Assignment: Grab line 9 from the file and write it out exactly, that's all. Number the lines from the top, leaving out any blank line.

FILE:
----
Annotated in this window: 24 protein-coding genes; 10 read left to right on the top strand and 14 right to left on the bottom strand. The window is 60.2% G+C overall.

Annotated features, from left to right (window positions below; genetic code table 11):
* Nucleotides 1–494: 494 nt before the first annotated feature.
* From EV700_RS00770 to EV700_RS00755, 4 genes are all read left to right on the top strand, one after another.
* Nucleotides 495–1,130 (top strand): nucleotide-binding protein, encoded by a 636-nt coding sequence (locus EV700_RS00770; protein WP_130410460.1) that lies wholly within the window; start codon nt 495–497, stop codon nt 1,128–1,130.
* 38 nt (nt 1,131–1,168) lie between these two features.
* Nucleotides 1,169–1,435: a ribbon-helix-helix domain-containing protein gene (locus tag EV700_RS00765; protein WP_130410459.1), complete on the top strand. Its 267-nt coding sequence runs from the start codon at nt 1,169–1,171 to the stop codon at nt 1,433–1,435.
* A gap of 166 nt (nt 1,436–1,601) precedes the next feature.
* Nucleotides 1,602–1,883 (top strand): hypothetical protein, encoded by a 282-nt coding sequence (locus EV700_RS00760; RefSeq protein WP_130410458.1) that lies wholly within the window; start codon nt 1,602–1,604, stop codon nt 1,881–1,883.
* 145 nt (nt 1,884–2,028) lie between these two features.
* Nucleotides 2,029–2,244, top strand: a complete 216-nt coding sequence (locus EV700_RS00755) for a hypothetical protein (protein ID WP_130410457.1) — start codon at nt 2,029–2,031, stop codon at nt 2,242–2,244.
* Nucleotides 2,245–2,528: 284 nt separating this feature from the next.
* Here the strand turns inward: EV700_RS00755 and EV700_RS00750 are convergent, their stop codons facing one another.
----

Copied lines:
* Nucleotides 1,602–1,883 (top strand): hypothetical protein, encoded by a 282-nt coding sequence (locus EV700_RS00760; RefSeq protein WP_130410458.1) that lies wholly within the window; start codon nt 1,602–1,604, stop codon nt 1,881–1,883.